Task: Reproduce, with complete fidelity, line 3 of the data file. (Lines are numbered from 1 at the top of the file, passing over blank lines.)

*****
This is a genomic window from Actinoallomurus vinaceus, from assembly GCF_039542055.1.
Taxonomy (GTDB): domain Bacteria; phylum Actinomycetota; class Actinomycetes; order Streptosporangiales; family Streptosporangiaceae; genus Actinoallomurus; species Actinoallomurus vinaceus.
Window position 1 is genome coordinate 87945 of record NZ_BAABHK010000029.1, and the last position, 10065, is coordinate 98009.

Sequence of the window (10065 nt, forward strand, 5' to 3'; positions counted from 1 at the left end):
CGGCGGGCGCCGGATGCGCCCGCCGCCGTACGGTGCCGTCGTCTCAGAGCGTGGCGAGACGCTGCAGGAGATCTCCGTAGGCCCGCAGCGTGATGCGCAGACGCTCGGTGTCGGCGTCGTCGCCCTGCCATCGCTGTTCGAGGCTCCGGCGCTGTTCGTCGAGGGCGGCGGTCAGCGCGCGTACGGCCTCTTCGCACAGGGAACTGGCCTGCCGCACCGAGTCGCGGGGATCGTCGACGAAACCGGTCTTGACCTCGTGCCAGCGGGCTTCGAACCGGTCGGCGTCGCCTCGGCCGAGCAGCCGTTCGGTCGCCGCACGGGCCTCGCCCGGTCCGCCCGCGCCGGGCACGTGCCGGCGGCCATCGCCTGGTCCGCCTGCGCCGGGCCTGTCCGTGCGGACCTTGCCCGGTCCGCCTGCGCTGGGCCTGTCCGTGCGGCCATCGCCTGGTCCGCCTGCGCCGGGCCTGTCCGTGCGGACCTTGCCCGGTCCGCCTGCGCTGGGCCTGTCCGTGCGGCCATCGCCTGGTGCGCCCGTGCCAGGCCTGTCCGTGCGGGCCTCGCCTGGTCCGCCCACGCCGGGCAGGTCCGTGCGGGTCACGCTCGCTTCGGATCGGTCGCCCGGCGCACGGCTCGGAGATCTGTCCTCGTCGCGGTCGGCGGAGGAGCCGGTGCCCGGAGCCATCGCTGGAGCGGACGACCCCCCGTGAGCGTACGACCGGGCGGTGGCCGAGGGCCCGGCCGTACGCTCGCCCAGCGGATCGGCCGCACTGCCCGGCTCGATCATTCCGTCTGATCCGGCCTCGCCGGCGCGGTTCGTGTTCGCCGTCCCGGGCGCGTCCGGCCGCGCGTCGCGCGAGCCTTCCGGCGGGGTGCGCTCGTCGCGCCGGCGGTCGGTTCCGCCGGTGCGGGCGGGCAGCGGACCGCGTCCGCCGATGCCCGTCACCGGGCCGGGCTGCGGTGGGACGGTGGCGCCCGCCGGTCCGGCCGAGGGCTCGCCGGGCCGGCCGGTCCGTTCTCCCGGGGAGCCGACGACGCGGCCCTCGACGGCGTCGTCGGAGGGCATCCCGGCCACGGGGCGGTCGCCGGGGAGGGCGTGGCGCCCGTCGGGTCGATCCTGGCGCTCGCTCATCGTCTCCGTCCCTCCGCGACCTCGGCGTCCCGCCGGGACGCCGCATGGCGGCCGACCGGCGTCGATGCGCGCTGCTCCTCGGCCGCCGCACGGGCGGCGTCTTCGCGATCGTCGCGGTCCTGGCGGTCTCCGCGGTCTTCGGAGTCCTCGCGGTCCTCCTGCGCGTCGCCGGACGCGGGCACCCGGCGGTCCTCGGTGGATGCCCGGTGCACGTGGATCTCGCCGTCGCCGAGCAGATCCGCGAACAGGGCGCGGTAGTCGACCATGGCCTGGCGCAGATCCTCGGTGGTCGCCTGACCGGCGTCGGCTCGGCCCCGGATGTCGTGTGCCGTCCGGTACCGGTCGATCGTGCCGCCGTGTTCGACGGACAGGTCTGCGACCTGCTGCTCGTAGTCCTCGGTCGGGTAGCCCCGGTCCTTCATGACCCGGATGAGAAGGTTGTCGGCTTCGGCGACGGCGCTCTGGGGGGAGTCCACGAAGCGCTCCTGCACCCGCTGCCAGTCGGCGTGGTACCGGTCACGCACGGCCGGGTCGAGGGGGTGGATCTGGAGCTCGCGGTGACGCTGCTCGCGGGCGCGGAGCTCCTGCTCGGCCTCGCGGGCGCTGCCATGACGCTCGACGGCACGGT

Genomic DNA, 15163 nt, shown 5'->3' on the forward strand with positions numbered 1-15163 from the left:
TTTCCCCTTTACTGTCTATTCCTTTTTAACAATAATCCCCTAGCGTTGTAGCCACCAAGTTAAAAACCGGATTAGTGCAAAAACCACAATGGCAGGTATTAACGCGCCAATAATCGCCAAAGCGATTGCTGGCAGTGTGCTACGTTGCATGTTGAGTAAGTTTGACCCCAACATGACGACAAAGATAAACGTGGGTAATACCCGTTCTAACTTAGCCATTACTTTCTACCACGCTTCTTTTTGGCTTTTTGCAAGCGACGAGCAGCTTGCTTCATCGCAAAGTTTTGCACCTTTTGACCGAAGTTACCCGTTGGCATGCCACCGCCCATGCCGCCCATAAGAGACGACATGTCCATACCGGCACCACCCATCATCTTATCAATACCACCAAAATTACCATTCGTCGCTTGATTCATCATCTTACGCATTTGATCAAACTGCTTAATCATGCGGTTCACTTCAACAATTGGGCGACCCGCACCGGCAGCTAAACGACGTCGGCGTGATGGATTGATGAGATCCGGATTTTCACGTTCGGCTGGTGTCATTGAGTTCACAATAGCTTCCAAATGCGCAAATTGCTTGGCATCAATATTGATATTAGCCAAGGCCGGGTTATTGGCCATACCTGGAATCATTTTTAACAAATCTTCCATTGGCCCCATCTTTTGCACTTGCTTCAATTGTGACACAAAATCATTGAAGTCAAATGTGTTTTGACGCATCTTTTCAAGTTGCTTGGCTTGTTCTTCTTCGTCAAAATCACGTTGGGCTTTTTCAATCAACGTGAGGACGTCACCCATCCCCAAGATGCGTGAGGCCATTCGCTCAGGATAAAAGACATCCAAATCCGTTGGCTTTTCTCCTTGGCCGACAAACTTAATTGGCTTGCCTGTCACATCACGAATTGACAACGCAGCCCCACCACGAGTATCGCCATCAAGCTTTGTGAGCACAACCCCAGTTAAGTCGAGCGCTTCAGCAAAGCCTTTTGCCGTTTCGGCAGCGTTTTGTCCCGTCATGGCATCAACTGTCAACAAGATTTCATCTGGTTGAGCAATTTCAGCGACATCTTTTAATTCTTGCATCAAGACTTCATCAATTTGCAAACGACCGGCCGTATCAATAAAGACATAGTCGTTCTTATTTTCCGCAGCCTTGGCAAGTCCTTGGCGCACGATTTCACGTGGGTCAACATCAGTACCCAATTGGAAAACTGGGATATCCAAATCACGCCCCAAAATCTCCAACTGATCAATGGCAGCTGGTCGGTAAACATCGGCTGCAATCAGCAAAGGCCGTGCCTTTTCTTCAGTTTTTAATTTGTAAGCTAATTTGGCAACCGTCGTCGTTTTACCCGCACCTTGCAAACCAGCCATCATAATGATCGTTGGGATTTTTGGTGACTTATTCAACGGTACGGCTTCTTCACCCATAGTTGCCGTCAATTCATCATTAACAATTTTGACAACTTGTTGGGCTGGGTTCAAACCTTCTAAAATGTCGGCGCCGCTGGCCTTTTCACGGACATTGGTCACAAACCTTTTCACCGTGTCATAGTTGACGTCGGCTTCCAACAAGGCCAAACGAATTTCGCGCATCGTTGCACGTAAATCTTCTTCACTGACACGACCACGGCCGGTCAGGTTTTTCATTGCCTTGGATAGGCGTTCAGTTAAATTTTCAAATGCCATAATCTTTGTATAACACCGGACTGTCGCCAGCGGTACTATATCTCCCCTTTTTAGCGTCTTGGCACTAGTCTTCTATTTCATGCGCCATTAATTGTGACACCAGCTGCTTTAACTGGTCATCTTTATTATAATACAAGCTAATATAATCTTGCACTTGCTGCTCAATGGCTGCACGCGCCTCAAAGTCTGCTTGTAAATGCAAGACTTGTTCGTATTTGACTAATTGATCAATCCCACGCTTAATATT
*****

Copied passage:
Window position 1 is genome coordinate 87945 of record NZ_BAABHK010000029.1, and the last position, 10065, is coordinate 98009.